Finally, there was a personal attack on me by someone that obviously knows me, but like a lot of these posters, hid behind a fake profile. This person told me he was glad my mother was dead so she did not have to read the (expletive deleted) I write. But he did not stop there. He added he wished she would come back to life so I could watch her die from embarrassment for my opinions. How is that smack talk?
The discussion groups all say they have rules, but I've yet to see many of them enforced.
Again, there are good groups. I have remained in three of them. I am a member of the Sports Rivals group on Facebook. It is the group that was started by the members of the Finebaum group who wanted to discuss football. There are Alabama, Auburn, Tennessee, LSU, Ohio State and I've even seen a UCLA fan in the group. There is smack talk among the members, but it is a playful banter. That is the way the groups are supposed to be.
I've also stayed in the Florida State group, Welcome to the House of Seminole. These people had the idea of starting a group dedicated to just one team. They come up with great topics and unlike some of the bad groups, want to know facts instead of just yelling about things. They discuss FSU history, ask trivia questions and the members in Tallahassee share what they have seen from practices. This group is entertaining and informative.
The last group in which I remain is the ACC Football Alliance. Since I am the Atlantic Coast Conference editor at Football.com, I thought this would be a good way to gather information from around the league and get insight into what fans are thinking. I got much more than that. I am currently working on a piece on the best places to eat on a gameday in each ACC town. I've covered ACC games at Florida State, Georgia Tech, Clemson and Virginia, but I have never been to Duke, Wake Forest, North Carolina State or Miami. I asked for suggestions from the group and within a day had great tips from all but two schools. These people are a tight-knit group even though they are fans from different teams.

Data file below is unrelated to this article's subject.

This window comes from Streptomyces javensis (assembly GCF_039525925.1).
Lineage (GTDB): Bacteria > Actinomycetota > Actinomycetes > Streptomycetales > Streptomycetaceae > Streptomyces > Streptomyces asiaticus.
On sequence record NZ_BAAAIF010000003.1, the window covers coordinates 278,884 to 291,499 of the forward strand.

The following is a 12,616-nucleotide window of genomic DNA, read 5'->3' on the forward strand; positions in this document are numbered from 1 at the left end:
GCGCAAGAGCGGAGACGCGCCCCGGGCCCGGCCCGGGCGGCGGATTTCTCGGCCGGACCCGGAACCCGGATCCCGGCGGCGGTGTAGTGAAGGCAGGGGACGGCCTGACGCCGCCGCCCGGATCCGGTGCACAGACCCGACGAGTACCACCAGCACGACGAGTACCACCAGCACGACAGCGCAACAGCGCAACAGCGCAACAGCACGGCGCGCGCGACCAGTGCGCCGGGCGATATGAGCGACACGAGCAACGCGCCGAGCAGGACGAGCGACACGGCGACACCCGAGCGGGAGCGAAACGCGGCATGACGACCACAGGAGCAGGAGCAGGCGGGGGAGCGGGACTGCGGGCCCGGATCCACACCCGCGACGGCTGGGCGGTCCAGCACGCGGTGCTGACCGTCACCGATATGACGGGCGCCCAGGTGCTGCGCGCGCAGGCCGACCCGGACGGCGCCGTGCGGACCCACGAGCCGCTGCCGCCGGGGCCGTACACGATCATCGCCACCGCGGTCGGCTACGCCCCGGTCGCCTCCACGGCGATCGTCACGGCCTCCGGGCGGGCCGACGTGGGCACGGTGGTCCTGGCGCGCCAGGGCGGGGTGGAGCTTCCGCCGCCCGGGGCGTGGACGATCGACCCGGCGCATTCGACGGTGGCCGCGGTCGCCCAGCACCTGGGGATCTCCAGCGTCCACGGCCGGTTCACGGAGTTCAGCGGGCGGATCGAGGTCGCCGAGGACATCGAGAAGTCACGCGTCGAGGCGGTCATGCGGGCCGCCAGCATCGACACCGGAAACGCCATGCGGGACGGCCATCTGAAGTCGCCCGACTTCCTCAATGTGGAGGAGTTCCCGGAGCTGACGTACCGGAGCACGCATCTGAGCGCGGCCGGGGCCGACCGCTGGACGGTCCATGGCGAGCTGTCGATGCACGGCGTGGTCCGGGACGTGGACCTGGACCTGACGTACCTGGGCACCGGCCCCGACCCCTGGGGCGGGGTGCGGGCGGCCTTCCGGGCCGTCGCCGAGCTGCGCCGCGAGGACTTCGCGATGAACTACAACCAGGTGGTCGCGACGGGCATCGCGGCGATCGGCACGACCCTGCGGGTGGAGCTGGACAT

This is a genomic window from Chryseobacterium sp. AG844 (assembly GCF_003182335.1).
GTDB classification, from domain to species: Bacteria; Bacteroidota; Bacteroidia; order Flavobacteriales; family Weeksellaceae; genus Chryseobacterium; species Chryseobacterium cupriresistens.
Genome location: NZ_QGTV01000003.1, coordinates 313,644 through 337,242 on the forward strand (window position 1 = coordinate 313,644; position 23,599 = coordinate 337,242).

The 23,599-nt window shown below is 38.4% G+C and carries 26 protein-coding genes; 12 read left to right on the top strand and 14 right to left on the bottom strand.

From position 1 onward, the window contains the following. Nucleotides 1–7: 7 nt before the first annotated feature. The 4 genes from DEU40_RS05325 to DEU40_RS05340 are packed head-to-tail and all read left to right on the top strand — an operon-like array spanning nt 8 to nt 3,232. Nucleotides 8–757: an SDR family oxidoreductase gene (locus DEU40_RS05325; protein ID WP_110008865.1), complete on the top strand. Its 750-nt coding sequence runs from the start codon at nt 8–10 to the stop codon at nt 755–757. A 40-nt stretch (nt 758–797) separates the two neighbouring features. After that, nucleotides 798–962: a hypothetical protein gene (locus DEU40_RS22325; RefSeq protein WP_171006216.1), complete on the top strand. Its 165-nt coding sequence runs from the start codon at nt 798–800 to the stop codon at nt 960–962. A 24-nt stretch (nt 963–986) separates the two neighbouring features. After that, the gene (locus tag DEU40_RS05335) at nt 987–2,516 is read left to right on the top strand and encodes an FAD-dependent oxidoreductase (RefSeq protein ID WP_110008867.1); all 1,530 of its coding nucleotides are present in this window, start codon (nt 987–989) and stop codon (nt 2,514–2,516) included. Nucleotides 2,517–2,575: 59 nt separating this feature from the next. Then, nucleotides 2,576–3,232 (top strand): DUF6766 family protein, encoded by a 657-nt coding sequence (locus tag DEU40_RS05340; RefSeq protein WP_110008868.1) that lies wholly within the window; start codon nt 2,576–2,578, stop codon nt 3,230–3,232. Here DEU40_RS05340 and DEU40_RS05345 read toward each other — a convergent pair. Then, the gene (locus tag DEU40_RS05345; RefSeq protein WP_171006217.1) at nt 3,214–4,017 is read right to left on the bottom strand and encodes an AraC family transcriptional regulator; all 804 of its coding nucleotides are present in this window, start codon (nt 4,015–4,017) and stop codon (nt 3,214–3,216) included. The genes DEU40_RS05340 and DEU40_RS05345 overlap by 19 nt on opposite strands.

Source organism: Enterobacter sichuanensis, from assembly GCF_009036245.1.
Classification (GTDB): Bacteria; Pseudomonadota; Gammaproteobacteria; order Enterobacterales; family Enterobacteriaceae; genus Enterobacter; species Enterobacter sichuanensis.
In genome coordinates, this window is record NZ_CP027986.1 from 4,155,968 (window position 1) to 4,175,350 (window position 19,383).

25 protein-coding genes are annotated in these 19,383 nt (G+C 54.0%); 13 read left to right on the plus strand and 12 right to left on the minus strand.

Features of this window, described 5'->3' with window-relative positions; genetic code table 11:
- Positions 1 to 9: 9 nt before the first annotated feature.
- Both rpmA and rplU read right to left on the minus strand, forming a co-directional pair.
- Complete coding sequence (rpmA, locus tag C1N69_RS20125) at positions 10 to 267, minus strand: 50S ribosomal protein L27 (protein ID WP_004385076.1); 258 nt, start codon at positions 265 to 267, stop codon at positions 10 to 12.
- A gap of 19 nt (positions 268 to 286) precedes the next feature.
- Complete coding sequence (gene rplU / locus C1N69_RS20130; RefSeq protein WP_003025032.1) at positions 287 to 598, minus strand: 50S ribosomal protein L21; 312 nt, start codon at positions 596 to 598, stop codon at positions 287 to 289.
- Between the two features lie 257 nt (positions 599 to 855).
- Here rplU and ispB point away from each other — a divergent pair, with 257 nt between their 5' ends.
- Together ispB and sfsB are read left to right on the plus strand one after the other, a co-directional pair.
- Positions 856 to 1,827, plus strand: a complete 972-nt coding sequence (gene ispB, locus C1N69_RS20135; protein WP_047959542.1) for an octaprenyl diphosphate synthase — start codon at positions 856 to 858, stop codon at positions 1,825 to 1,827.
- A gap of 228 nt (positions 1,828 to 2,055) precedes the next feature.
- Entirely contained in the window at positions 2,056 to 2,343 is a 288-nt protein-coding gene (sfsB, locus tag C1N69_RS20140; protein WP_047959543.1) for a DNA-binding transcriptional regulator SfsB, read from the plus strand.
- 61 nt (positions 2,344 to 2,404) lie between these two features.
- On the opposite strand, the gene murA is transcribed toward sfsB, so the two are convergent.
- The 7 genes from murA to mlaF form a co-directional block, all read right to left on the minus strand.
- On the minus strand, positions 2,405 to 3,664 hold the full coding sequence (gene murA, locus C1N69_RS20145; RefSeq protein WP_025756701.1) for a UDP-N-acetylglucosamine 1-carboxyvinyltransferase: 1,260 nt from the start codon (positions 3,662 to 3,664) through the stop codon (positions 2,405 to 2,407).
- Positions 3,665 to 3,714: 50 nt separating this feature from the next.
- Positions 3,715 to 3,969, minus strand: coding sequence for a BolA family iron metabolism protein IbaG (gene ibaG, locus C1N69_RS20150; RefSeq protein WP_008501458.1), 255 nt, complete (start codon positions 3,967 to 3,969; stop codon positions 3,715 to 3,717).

For those who are thinking about joining these groups, here's a little advice. Monitor them for a day before you post anything. If the group seems mean-spirited and you'd like to discuss your favorite college football team, it may not be for you.
But, when you find a group that offers both playful ribbing along with good conversation, join it. They are not easy to find.